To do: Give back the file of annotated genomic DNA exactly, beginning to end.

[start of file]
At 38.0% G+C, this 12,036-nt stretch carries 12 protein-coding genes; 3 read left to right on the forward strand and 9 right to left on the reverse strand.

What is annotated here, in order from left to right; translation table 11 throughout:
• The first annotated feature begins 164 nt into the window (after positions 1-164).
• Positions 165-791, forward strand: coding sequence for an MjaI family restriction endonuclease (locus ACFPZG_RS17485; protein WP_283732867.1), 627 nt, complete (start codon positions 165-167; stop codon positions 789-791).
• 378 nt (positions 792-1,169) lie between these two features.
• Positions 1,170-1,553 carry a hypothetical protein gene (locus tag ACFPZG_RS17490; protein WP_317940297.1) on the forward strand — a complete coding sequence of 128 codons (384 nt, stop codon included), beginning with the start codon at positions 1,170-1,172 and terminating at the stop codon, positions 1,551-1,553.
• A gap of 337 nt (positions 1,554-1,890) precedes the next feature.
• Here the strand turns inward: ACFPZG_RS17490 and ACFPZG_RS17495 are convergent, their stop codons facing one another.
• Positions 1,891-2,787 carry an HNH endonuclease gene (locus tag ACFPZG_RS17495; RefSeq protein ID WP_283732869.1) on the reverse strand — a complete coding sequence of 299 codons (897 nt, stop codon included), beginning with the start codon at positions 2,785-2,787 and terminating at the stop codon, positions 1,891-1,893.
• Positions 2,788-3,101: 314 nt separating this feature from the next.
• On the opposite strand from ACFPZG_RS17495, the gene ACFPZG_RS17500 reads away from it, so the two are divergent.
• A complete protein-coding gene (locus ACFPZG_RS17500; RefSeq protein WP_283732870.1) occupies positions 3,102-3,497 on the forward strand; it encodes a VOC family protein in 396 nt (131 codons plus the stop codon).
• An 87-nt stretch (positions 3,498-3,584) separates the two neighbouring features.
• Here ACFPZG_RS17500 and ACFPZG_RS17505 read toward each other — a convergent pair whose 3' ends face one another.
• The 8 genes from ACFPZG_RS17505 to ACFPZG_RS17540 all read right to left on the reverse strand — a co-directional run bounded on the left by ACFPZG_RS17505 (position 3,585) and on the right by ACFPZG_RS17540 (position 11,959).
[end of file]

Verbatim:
At 38.0% G+C, this 12,036-nt stretch carries 12 protein-coding genes; 3 read left to right on the forward strand and 9 right to left on the reverse strand.

What is annotated here, in order from left to right; translation table 11 throughout:
• The first annotated feature begins 164 nt into the window (after positions 1-164).
• Positions 165-791, forward strand: coding sequence for an MjaI family restriction endonuclease (locus ACFPZG_RS17485; protein WP_283732867.1), 627 nt, complete (start codon positions 165-167; stop codon positions 789-791).
• 378 nt (positions 792-1,169) lie between these two features.
• Positions 1,170-1,553 carry a hypothetical protein gene (locus tag ACFPZG_RS17490; protein WP_317940297.1) on the forward strand — a complete coding sequence of 128 codons (384 nt, stop codon included), beginning with the start codon at positions 1,170-1,172 and terminating at the stop codon, positions 1,551-1,553.
• A gap of 337 nt (positions 1,554-1,890) precedes the next feature.
• Here the strand turns inward: ACFPZG_RS17490 and ACFPZG_RS17495 are convergent, their stop codons facing one another.
• Positions 1,891-2,787 carry an HNH endonuclease gene (locus tag ACFPZG_RS17495; RefSeq protein ID WP_283732869.1) on the reverse strand — a complete coding sequence of 299 codons (897 nt, stop codon included), beginning with the start codon at positions 2,785-2,787 and terminating at the stop codon, positions 1,891-1,893.
• Positions 2,788-3,101: 314 nt separating this feature from the next.
• On the opposite strand from ACFPZG_RS17495, the gene ACFPZG_RS17500 reads away from it, so the two are divergent.
• A complete protein-coding gene (locus ACFPZG_RS17500; RefSeq protein WP_283732870.1) occupies positions 3,102-3,497 on the forward strand; it encodes a VOC family protein in 396 nt (131 codons plus the stop codon).
• An 87-nt stretch (positions 3,498-3,584) separates the two neighbouring features.
• Here ACFPZG_RS17500 and ACFPZG_RS17505 read toward each other — a convergent pair whose 3' ends face one another.
• The 8 genes from ACFPZG_RS17505 to ACFPZG_RS17540 all read right to left on the reverse strand — a co-directional run bounded on the left by ACFPZG_RS17505 (position 3,585) and on the right by ACFPZG_RS17540 (position 11,959).